“I had treatment last year and I want to give something back.”
A trial looking at Computer Aided Detection (CAD) to find out if it could be used in the NHS breast screening programme (CADET 2)
This trial looked at the use of the Computer Aided Detection (CAD) in the NHS breast screening programme. This trial was supported by Cancer Research UK.
Most mammograms in the NHS breast screening programme are checked by two specialists in reading mammograms. It is more accurate if two specialists examine the mammogram, rather than one. But there is already a shortage of specialist readers and their workload is increasing.
A possible solution is to use a CAD system. An earlier study (called CADET I) looked back at mammograms taken 10 years ago. The mammograms were re-examined by one specialist reader, using CAD. The results showed that a single specialist reader using CAD is just as good as two specialist readers.
This trial looked at the use of CAD for women who were having mammograms at the time. The researchers wanted to find out if CAD is just as good in the real life setting of the screening centre.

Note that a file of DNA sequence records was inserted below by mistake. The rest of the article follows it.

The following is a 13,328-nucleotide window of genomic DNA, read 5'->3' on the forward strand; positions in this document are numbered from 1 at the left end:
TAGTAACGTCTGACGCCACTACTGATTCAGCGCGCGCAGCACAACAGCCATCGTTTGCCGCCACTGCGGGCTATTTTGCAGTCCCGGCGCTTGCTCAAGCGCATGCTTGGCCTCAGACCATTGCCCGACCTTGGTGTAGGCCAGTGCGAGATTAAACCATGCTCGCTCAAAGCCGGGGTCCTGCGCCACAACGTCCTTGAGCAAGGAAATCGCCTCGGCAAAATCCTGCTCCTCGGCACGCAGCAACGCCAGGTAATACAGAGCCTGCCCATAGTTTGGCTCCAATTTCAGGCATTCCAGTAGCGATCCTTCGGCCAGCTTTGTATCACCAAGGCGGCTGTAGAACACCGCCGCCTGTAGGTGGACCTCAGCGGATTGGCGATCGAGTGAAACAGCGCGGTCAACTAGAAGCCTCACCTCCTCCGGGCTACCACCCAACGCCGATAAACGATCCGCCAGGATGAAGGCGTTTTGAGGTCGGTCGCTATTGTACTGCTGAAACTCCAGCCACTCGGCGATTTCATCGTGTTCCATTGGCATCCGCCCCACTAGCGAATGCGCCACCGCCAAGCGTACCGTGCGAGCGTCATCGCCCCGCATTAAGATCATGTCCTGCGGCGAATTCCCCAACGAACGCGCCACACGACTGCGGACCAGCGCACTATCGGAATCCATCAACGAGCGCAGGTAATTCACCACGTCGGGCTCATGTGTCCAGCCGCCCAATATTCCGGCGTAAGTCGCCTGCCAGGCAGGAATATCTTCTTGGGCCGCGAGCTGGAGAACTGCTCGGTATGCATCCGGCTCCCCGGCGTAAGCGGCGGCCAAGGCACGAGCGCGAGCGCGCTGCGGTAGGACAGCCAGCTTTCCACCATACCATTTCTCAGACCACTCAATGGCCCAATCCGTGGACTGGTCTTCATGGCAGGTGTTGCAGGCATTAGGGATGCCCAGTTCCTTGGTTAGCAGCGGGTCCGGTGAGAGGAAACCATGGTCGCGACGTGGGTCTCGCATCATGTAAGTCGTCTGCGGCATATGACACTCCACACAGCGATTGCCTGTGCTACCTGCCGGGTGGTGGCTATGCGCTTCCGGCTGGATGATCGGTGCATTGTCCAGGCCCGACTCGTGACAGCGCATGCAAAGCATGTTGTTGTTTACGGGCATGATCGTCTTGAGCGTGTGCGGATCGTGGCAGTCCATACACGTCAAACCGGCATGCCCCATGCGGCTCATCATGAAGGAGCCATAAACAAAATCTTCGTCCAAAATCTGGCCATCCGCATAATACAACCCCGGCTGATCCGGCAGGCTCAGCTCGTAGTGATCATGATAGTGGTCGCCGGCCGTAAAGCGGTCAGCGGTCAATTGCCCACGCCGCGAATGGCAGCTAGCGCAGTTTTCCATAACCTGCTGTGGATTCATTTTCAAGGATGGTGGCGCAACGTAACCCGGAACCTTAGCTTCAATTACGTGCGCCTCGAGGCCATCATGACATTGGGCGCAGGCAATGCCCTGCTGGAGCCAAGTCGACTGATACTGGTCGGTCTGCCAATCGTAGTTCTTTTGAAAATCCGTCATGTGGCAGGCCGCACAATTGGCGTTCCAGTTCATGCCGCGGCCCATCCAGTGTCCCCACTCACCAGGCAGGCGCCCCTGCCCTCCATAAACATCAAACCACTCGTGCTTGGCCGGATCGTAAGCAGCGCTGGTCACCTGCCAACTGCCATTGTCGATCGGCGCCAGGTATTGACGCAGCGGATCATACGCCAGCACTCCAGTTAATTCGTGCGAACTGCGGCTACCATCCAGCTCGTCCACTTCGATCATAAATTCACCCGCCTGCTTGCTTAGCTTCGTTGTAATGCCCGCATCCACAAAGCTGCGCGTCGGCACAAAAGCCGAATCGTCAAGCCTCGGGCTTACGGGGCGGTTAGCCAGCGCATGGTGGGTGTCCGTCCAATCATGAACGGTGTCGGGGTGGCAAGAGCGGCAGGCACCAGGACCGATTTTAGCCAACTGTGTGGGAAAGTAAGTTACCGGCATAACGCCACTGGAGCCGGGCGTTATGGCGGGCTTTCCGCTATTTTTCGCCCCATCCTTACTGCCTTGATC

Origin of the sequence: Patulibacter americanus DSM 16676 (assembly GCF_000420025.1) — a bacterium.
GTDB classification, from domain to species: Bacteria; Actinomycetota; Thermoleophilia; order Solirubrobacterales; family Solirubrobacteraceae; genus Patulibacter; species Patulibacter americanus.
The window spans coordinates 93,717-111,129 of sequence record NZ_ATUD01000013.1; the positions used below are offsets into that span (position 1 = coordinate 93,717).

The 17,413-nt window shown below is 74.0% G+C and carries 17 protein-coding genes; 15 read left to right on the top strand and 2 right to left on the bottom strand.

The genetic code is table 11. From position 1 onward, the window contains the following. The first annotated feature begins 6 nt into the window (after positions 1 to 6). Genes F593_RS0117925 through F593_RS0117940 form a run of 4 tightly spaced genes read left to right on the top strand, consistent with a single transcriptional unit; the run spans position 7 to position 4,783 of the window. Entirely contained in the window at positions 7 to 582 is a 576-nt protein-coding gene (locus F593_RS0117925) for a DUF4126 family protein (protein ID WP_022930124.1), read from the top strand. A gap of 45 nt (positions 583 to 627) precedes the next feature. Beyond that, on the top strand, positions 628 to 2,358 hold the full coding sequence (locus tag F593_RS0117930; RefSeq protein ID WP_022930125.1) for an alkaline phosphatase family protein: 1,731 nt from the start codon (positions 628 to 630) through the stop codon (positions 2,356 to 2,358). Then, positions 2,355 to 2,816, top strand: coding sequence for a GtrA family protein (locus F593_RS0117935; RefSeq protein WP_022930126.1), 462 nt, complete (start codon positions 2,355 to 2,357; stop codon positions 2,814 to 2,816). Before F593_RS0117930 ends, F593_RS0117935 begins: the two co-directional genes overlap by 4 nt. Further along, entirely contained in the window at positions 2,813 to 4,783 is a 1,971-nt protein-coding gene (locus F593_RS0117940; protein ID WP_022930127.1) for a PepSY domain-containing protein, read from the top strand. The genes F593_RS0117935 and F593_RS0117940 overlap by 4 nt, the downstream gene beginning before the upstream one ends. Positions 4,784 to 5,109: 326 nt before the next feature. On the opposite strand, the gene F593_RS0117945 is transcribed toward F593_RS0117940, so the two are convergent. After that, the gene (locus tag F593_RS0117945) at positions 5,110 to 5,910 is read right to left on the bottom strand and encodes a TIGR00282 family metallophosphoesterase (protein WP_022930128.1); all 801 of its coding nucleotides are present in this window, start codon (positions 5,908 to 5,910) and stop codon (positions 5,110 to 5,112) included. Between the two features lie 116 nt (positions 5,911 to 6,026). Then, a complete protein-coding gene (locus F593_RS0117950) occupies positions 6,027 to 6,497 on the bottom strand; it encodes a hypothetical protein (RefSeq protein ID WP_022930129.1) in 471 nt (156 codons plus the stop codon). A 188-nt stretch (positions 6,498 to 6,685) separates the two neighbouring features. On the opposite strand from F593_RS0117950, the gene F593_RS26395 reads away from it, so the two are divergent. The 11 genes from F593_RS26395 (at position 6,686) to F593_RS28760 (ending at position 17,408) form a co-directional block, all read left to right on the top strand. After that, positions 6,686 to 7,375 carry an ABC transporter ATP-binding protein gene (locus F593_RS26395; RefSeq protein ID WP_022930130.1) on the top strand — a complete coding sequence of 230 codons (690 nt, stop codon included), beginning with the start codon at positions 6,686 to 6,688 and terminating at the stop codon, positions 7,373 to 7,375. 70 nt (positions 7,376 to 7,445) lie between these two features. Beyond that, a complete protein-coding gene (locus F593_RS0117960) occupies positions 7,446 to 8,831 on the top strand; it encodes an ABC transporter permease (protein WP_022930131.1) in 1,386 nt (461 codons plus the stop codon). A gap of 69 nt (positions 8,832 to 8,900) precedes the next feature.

Summary of results
The research team found that it was just as accurate for mammograms to be read by one specialist reader using CAD as it was by two specialist readers.
The trial recruited over 30,000 women who were having mammograms.
- 1,182 women had their mammograms read by two specialist readers
- 1,152 women had their mammograms read by one specialist reader using CAD
- 28,204 women had their mammograms read by both two specialist readers and by one specialist reader using CAD
The people reading the mammograms were all specialist readers who read at least 5,000 mammograms every year and do a yearly self assessment, as suggested in the guidelines.
The research team looked at the number of cancers that were found, and at the number of women who were recalled for further tests.
They found that very a similar number of cancers were detected. Two specialist readers detected 199 out of 227 cancers (87.7%) in the 28,204 people in group 3. And one specialist reader using CAD detected 198 out of those 227 cancers (87.2%).
A few more of the women who had their mammograms read by one reader using CAD were recalled for more tests. This was 39 per 1,000 women, compared to 34 per 1,000 women who had their mammograms read by two readers.
The research team concluded that a single expert using CAD could detect cancer in mammograms as reliably as two experts. But they point out that the decision on whether to start using CAD for routine mammograms lies with the NHS Breast Cancer Screening Programme.
We have based this summary on information from the team who ran the trial. The information they sent us has been reviewed by independent specialists (
How to join a clinical trial
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Professor F. Gilbert
Cancer Research UK
National Institute for Health Research Cancer Research Network (NCRN)
This is Cancer Research UK trial number CRUK/06/049.